Posted in Service Learning

Prioritize and Set Goals

Since one of the topics that I would be addressing in this ten weeks course is prioritize and set goals, I figured it would be fun and engaging to use Padlet as a sounding board. One of the many challenges that I find is students not knowing how to create realistic goals. Thus, without providing the lesson plan first, it would  be interesting to collect responses using Padlet first.

This will also be the first time where I would introduce students on this digital platform (I am assuming most have not seen Padlet before), where I will also teach them how to create their own Padlet near the end of the class period. Perhaps, I can have them all create a Padlet as an assignment. All they would need to do is come up with a title and description for their question/prompt to elicit from their classmates; the only restriction is that it must revolve creating a successfully and satisfying experience in college or around any of the eight applicable methods as listed on the course syllabus. As each student comes up to share out, they would provide a brief (1 minute or less) explanation why they chose their question or prompt to the class before collecting response. The student presenting will also read out responses and guide/lead 3 minute discussions based on responses. I would definitely assist with this.

To ensure that there are no duplicate concepts, students will need to verify their question/prompt with me before leaving class or next class period (I will provide time at the end for brainstorm). I will also mention that approved question/prompts will be a first come first serve basis. The ideal is to have approve all students before leaving class. So, all they would need to do is take 3 minutes or less to create their Padlet.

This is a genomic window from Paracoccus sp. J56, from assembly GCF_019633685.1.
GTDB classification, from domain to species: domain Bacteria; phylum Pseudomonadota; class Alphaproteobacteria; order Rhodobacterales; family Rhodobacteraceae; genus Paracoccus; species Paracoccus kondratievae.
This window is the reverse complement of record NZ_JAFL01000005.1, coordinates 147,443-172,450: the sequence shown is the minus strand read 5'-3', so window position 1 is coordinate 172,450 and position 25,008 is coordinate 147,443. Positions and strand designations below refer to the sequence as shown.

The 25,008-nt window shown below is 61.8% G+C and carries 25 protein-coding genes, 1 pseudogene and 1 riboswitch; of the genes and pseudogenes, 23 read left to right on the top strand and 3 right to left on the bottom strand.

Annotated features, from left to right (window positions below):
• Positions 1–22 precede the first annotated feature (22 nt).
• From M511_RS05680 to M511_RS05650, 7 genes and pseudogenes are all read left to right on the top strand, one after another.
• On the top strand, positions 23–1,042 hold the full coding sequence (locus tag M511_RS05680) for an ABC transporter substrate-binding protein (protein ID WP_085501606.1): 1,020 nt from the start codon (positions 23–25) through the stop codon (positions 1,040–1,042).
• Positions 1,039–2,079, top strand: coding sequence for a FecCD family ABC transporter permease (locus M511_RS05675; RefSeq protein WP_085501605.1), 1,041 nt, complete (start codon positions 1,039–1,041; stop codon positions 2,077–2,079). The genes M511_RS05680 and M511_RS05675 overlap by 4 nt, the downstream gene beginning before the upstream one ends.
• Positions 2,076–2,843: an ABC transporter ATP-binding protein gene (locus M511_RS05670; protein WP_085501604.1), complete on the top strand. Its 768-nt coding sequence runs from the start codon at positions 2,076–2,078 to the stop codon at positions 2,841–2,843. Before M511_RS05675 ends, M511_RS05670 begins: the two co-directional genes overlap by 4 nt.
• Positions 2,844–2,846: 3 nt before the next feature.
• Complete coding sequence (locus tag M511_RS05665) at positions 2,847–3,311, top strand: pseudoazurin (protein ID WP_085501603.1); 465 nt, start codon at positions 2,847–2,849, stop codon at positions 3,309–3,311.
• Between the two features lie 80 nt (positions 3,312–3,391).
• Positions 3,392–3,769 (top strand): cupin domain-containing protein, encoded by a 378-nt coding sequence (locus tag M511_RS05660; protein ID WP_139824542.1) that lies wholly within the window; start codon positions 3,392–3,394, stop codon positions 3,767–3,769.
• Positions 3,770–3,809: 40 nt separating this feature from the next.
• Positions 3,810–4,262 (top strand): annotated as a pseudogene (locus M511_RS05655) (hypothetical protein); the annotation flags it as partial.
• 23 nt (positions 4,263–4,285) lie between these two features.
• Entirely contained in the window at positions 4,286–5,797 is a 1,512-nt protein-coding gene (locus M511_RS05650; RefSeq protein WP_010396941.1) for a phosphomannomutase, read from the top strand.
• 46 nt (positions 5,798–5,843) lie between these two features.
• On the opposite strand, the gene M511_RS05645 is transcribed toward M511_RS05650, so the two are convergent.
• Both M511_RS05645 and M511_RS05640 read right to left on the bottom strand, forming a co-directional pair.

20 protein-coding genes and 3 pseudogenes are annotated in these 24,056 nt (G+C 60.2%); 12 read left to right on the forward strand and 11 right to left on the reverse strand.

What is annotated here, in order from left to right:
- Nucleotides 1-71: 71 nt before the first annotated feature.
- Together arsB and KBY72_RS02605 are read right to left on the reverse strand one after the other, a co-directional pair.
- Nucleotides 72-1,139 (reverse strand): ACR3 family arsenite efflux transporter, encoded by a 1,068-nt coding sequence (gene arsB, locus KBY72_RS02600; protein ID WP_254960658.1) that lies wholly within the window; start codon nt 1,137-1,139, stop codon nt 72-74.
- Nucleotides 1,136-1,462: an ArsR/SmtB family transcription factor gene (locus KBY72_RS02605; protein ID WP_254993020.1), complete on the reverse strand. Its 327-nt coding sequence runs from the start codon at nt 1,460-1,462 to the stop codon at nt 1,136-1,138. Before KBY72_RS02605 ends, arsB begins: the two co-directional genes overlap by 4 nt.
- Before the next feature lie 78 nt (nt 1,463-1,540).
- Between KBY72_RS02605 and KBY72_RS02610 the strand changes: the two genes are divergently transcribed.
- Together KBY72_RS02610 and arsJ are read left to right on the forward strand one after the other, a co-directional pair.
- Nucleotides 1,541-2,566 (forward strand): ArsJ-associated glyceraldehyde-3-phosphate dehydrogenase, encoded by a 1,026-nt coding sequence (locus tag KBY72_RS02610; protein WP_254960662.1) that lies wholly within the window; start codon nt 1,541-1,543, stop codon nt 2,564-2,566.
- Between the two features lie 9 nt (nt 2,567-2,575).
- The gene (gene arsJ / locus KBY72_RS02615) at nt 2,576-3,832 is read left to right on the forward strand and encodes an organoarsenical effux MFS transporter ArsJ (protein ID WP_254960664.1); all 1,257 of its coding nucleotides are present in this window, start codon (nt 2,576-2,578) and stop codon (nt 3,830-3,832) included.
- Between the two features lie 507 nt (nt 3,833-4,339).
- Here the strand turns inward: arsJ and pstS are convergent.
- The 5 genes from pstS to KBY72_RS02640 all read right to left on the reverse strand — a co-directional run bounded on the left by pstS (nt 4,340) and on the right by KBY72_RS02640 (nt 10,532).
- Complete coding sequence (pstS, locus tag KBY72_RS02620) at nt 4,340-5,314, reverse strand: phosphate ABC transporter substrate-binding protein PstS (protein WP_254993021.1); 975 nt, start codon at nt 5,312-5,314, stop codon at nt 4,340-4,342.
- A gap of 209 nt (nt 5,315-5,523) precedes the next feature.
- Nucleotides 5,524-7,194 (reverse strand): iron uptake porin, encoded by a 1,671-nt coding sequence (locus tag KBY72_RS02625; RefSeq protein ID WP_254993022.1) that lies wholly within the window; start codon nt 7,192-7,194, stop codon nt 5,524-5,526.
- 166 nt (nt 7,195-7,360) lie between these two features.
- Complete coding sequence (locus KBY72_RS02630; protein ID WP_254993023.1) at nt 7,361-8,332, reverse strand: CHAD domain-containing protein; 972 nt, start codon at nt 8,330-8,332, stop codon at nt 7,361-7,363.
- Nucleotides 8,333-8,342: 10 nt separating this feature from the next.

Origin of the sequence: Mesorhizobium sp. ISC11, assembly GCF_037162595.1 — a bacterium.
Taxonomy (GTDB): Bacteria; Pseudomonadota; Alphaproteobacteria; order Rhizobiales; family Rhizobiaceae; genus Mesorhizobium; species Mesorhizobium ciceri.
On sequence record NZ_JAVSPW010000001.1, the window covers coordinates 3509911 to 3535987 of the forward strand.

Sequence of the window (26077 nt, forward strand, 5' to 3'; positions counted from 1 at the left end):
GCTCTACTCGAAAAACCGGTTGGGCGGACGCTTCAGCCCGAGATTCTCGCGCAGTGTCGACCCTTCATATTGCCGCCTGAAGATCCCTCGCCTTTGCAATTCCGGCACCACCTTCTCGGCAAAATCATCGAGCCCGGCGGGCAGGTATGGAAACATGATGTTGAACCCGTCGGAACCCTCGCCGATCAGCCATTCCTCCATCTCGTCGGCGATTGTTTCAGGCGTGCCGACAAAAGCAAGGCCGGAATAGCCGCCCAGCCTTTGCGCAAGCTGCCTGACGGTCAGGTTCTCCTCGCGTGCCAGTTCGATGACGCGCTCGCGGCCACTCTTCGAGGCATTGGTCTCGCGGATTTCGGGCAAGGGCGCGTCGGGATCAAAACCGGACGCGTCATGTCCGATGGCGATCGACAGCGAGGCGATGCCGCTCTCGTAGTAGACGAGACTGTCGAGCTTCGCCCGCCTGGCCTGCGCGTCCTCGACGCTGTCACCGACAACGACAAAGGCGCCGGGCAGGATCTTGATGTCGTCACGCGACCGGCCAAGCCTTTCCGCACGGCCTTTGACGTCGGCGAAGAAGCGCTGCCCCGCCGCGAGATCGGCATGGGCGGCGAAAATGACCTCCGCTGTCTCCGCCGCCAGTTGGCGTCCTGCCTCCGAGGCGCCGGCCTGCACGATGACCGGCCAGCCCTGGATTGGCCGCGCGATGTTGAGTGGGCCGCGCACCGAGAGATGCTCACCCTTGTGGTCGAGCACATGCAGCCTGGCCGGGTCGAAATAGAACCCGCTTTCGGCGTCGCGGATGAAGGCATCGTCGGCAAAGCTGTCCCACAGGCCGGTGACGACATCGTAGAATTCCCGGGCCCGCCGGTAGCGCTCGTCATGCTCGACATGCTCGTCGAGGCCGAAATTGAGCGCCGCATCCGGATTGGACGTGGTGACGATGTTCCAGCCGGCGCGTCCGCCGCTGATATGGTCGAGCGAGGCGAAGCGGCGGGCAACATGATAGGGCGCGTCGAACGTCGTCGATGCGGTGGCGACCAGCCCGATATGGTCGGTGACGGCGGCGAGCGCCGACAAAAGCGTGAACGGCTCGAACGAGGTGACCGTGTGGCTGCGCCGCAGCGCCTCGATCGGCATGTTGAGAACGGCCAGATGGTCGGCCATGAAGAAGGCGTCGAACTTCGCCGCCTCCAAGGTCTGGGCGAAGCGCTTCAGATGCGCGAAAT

What I see in this two day lesson is that I will address prioritizing and setting goals, such as using the SMART goals. I would also provide examples of good and bad ones, then have them practice writing a few. They would partner up or work in small group and help each other fine-tune it if needed (e.g. too generalized or missing measurable component).

Ahhh! I just came up with an idea. In thinking about Padlet and how this digital platform can allow connection beyond having to be in the classroom together, I can post students Padlet links once approved by me onto Canvas. I would set a short deadline for this (especially since I will provide time in class for them to think of their question/prompt), so that their classmates have ample time to respond). This way, we would be ready to roll out and present the next time we meet.

The grading for me is really the completion of the assignment and participation in responses. However, I found that changing it up in the classroom will be nice for the student, having the students present (teach/lead discussion); my hopes is to provide them with practice opportunities and a safe environment to gain confidence in speaking in front of an audience.

Below is a snipping of the Padlet I created for the first time. It took no time at all, especially since you can sign up via Google or Facebook, which I imagine most students will have one or another. If not, then perhaps it’s a good time to get these college students onto Google…? After all, I will be using and showing Google Docs, Google Slides, and Google Forms at the very least.

Padlet Blog


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